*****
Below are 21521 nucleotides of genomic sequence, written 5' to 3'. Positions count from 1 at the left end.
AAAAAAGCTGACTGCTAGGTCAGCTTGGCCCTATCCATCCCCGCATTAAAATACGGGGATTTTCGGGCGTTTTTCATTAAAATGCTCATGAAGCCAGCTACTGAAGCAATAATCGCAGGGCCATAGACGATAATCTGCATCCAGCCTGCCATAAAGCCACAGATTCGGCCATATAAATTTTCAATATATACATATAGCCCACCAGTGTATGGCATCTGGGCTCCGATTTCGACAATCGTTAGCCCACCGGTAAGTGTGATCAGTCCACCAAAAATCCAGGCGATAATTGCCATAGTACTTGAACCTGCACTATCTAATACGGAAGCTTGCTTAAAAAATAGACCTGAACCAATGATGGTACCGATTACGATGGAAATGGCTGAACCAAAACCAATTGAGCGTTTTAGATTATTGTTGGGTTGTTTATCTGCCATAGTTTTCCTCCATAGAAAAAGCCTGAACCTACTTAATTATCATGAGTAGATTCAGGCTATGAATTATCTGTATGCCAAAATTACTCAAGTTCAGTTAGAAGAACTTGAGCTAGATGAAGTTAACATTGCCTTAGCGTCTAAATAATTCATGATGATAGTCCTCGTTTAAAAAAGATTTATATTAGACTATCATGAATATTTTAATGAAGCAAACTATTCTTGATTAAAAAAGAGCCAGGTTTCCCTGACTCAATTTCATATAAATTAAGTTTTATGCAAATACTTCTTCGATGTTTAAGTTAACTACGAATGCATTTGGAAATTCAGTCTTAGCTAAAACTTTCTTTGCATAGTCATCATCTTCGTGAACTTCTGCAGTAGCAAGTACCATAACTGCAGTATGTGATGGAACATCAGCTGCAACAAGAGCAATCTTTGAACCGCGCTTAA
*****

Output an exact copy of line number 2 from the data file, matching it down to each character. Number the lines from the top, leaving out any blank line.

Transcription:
AAAAAAGCTGACTGCTAGGTCAGCTTGGCCCTATCCATCCCCGCATTAAAATACGGGGATTTTCGGGCGTTTTTCATTAAAATGCTCATGAAGCCAGCTACTGAAGCAATAATCGCAGGGCCATAGACGATAATCTGCATCCAGCCTGCCATAAAGCCACAGATTCGGCCATATAAATTTTCAATATATACATATAGCCCACCAGTGTATGGCATCTGGGCTCCGATTTCGACAATCGTTAGCCCACCGGTAAGTGTGATCAGTCCACCAAAAATCCAGGCGATAATTGCCATAGTACTTGAACCTGCACTATCTAATACGGAAGCTTGCTTAAAAAATAGACCTGAACCAATGATGGTACCGATTACGATGGAAATGGCTGAACCAAAACCAATTGAGCGTTTTAGATTATTGTTGGGTTGTTTATCTGCCATAGTTTTCCTCCATAGAAAAAGCCTGAACCTACTTAATTATCATGAGTAGATTCAGGCTATGAATTATCTGTATGCCAAAATTACTCAAGTTCAGTTAGAAGAACTTGAGCTAGATGAAGTTAACATTGCCTTAGCGTCTAAATAATTCATGATGATAGTCCTCGTTTAAAAAAGATTTATATTAGACTATCATGAATATTTTAATGAAGCAAACTATTCTTGATTAAAAAAGAGCCAGGTTTCCCTGACTCAATTTCATATAAATTAAGTTTTATGCAAATACTTCTTCGATGTTTAAGTTAACTACGAATGCATTTGGAAATTCAGTCTTAGCTAAAACTTTCTTTGCATAGTCATCATCTTCGTGAACTTCTGCAGTAGCAAGTACCATAACTGCAGTATGTGATGGAACATCAGCTGCAACAAGAGCAATCTTTGAACCGCGCTTAA